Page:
BYD to use Huawei chipsets amid increasing US crackdown: report

Source:Global Times Published: 2020/6/16 10:51:24

Huawei has secured cooperation with Chinese automobile company BYD to explore the application of its chipsets in smart cars, according to media reports. Experts noted the move will give Huawei an extra edge in expanding its chipset market under the US crackdown. 

Photo taken on Nov. 20, 2019 shows Huawei's exhibition booth during a press preview for the 2019 World 5G Convention in Beijing, capital of China.(Xinhua/Li Xin)

 The first chipset to be applied to a BYD smart vehicle will be the Kirin 710A, according to a report from The chip was fully developed by HiSilicon under Huawei, and is currently only used for smartphones from Huawei and Honor, a Huawei subsidiary brand. 

BYD has so far declined to provide further information on the matter, but the company has been working with Huawei on several projects. Its latest vehicle model, Han, uses Huawei's 5G module MH5000, becoming the first mass produced car powered with 5G technology by Huawei.

Ma Jihua, a veteran industry analyst and close follower of Huawei, told the Global Times on Monday that the reported move represents Huawei's latest efforts to adjust and diversify its chip business to generate new revenue growth points amid the US' crackdown. 

"Selling chips to automakers is just the first step. The next step is to sell semiconductors to smart appliance makers and other intelligent device makers. Such a market is very large and profitable considering the commercialization of the 5G network," Ma noted.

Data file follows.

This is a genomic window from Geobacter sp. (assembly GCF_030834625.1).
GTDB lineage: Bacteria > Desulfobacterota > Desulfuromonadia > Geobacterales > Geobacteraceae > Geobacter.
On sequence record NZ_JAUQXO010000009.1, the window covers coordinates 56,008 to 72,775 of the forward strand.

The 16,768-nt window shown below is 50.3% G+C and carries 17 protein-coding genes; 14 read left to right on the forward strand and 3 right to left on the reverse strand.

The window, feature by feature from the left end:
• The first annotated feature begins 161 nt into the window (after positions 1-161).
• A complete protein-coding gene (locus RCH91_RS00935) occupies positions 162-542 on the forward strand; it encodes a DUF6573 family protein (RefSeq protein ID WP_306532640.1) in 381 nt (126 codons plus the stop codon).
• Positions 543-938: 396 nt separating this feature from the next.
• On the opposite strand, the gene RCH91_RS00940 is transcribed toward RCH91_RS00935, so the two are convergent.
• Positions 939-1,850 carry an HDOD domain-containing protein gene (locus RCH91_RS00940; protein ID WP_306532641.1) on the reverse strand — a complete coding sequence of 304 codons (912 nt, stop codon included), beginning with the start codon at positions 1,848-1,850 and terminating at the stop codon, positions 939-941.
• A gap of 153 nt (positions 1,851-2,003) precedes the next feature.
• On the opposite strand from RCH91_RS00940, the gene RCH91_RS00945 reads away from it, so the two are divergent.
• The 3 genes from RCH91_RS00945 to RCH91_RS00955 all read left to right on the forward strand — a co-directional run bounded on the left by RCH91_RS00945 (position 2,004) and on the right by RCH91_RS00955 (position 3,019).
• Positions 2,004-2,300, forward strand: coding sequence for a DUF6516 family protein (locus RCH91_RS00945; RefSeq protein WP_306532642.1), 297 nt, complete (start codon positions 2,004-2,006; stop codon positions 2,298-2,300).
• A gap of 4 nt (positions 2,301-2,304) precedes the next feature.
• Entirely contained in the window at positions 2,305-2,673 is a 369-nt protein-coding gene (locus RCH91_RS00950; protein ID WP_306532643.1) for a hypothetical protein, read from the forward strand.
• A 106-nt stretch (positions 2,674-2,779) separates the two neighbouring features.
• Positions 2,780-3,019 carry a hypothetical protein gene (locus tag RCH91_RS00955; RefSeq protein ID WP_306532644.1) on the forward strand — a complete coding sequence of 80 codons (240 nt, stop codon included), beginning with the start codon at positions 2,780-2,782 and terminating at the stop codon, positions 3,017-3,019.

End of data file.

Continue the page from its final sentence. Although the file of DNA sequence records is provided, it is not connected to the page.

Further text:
The cooperation with BYD comes amid increased efforts from the US to squeeze Huawei from the global market. US companies have already been banned from selling chips to Huawei, and TSMC, the world's biggest contract chipmaker, has also suspended orders from Huawei. 

Analysts added that the Kirin 710 chip is low-end and its manufacturer is not subject to the US' potential ban, which makes it easier to expand production so as to bring in substantial income for the Chinese tech firm. 

It is not clear whether Huawei will sell its self-made chips to other Chinese smartphone makers. But Ma predicted that if Huawei's overseas sales slump drastically, it is highly likely that the firm will resort to such an option to make up for losses incurred. 

The use of smartphone chips also bodes well for the development of China's intelligent driving industry. "Most vehicles use Internet of Things chips, which are not high-end when compared to smartphone chips. The computing capacity of smartphone chips is very advanced, meaning that the domestic intelligent driving industry could get a boost from working with Huawei," Ma explained.

Posted in: ECONOMY

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